"Super Saturday” has come and gone without the expected disturbances. Television channels and newspapers in England have reported a cautious welcome to the reopening of pubs, restaurants and bars. In fact, hair styling establishments appear to have attracted longer queues than boozers.

We were expecting wild scenes at the Weld Arms, our neighbouring pub in Dorset, but there was little to suggest that it had reopened after three months. Clearly, the legendary thirst that was supposed to be building up among drinkers could not overcome the fear of Covid-19.

I do feel for pub owners: millions of pints of fresh lager and ale had to be thrown away across the country because they don’t keep very long, unlike bottled and canned products. As going out for a pint is as much a part of life in the UK as a plate of fish and chips, or bangers and mash, publicans had been looking forward to a sell-out evening. But the whole business of social distancing — even though the mandatory distance had been reduced from two metres to one — turned many off.

The fact is that the whole pub culture has been in decline for many years, with the ban on smoking, the one-unit alcohol limit on drivers, and the rising cost of alcohol in pubs and bars, when compared with booze available in supermarkets. Nevertheless, having a pint with mates remains a cherished evening pastime.

If you can get your hands on fresh mussels, they can be super-satisfying and can always be relied on to bring full-bodied flavour to the table

In order to compensate for the loss of business, many of these venerable boozers — some of them 500 years old — have reinvented themselves as ‘gastro-pubs’ and even earned Michelin stars for their gastronomic excellence.

While British pubs, apart from the more adventurous ones, traditionally serve the usual boring fare, Belgian bars raise their game and offer mussels and chips. These bivalves used to be available in Karachi but, in today’s polluted waters, I wouldn’t touch one to save my life. There was a time when you could actually pull crabs out of Karachi harbour and have the crew cook them on board their small sailboats without a care in the world. That time is long past.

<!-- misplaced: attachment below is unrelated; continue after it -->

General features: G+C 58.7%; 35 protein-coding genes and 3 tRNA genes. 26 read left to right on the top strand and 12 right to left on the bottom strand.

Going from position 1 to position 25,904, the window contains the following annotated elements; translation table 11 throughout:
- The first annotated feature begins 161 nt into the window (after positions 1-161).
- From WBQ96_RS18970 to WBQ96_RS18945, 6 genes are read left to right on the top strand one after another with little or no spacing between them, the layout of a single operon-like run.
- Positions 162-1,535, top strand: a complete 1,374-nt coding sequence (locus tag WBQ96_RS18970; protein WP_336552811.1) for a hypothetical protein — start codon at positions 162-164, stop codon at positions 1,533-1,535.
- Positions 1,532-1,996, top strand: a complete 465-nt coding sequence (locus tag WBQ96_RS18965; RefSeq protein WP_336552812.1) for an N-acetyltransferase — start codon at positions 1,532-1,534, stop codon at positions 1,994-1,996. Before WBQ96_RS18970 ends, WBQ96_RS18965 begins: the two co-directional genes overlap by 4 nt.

Just off the coast at Clifton, there’s a small rock rising from the sea that was once known as Oyster Island. Hard though it may be to believe, Karachi was once known for the best oysters in India. According to my 1906 copy of The Commercial Products of India, Karachi’s oysters were sent to other parts of South Asia.

Coming back to mussels, we cook them often as they are simple to prepare, and are popular with our guests. If you can get your hands on fresh ones from Empress Market, throw away all the open ones as these have gone off. Clean the seaweed beards off the rest with a stiff brush under cold water.

Now heat some olive oil in a large pan or wok, and add sliced garlic, onion and lemon grass. Add salt and pepper to taste. Next, pour in some coconut milk and allow it to come to a simmer. Finally, add the mussels and stir. They will begin to open in a few minutes; as soon as they do, remove them and serve hot with a sprinkling of parsley. You can mop up the juice with good, crusty bread. Or instead of coconut milk, you could use white wine if your cellar permits such extravagance.

It’s a shame that our coast no longer has edible shellfish. Unrestricted fishing and industrial and domestic effluents have decimated the domestic seafood industry. Giant fishing trawlers from the Far East scoop up tonnes of fish, discarding the less valuable ones to die. The ocean bottom is scraped by killer nets that wipe out entire species. Meanwhile, local fishermen can only complain to callous, uncaring politicians and bureaucrats.

Published in Dawn, EOS, July 12th, 2020


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